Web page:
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Explosive offense gives Bruins the edge

They might have had to wait a day to get there, but UCLA and UC Santa Barbara advanced to Sunday's College Cup final at Robert R. Hermann Stadium in St. Louis after both won their respective semifinal contests on Saturday.

In the first game of the doubleheader, UCLA exploded for four second-half goals to beat the fourth-seeded Cavaliers, 4-0. Non-scholarship freshman David Estrada was the hero for the Bruins, breaking the deadlock with two brilliant tallies that came just 67 seconds apart.

"We might have to [give him a scholarship] just to keep him around next year," joked UCLA coach Jorge Salcedo afterwards.

No such star emerged for either UCSB or No. 2 Wake Forest, who played to a scoreless tie in a rough-and-tumble second match. The Gauchos eventually won 4-3 on penalty kicks.

The semis originally were scheduled for Friday, but a major winter storm blanketed much of the Midwest with snow and ice and forced the switch to Saturday afternoon. UCLA and Virginia actually kicked off at noon, with UCSB and Wake getting underway about two-and-a-half hours later.

The finalists have met once already in 2006. On Oct. 5 in Santa Barbara, UCLA picked up a 3-1 victory in front of a national television audience. But like Salcedo says, "That game has absolutely no effect on what happens [Sunday]. They have improved since then, and it's hard to beat anyone twice in one season."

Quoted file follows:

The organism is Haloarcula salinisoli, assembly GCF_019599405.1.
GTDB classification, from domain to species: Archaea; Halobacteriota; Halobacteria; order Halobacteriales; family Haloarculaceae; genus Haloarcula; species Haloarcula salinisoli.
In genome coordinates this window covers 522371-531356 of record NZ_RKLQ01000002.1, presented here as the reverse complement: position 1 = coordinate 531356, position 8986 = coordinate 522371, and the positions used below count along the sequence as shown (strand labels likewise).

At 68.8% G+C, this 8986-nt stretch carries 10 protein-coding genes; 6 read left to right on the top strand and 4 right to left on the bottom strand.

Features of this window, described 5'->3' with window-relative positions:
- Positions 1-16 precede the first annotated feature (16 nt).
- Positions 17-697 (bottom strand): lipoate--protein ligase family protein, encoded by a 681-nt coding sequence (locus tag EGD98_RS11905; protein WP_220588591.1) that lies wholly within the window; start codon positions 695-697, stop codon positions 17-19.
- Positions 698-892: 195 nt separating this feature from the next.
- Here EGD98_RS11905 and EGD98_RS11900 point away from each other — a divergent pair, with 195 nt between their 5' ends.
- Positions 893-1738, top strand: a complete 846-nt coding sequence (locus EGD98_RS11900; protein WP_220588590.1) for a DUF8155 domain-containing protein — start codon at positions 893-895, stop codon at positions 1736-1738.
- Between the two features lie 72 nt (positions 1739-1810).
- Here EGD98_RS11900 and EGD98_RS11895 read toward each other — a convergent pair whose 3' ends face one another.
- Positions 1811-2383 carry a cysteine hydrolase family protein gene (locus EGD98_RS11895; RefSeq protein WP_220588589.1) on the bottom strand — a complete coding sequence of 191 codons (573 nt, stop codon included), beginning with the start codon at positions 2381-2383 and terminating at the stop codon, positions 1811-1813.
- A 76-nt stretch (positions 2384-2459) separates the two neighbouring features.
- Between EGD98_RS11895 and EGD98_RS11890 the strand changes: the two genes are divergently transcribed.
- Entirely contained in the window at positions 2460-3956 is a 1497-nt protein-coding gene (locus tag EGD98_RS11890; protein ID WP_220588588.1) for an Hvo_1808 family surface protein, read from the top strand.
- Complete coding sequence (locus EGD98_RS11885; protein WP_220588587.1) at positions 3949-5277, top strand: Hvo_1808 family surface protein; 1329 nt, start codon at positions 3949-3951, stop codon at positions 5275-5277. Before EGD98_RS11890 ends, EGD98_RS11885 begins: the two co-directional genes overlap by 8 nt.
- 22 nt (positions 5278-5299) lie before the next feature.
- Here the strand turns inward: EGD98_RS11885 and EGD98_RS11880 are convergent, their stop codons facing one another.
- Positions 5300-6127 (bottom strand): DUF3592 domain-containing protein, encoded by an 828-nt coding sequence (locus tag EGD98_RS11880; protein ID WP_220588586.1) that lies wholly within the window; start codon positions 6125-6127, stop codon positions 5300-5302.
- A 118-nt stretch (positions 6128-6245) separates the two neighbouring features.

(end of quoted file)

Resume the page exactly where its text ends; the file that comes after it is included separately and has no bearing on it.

Still, UCLA is the odds-on favorite to win. The team is on a serious tear, outscoring its opponents 13-2 in four tournament tilts so far. Both goals it conceded came in the first half of last weekend's quarterfinal at top-seeded Duke, who the Bruins eventually rallied to beat 3-2 in overtime. But despite the gaudy stats, the most impressive thing about the Bruins is their attractive style of play. The slick ball movement and rehearsed cohesion on display Saturday really stood out and set them apart from an excellent but ultimately predictable Cavs squad.

UCSB entered the dance unseeded but has survived thanks in part to its experience. Four of Tim Vom Steeg's starters were on the team that shocked the college soccer establishment in 2004 by reaching the final, losing a PK heartbreaker to defending champion Indiana after a 1-1 draw in regular time.

No. 8 UCLA is playing in its first national championship game since 2002, when it beat Stanford for its fourth NCAA title. It also marked the last time the ACC was not represented in the final before this year.

By playing on consecutive days, fatigue could be a factor for both teams Sunday. The Gauchos have less than 24 hours to recover for the match. Not surprisingly, many of them were thoroughly spent after playing 110 minutes in freezing conditions on Saturday.

"We won't be able to play the same way, tactically, that we would if we had a week to prepare," says Vom Steeg. "We can't chase UCLA all over the field."

Similar weather conditions are expected for the final, which will be televised live on ESPN2 at 3 p.m. ET.

Doug McIntyre is a soccer columnist for ESPN The Magazine and ESPNsoccernet.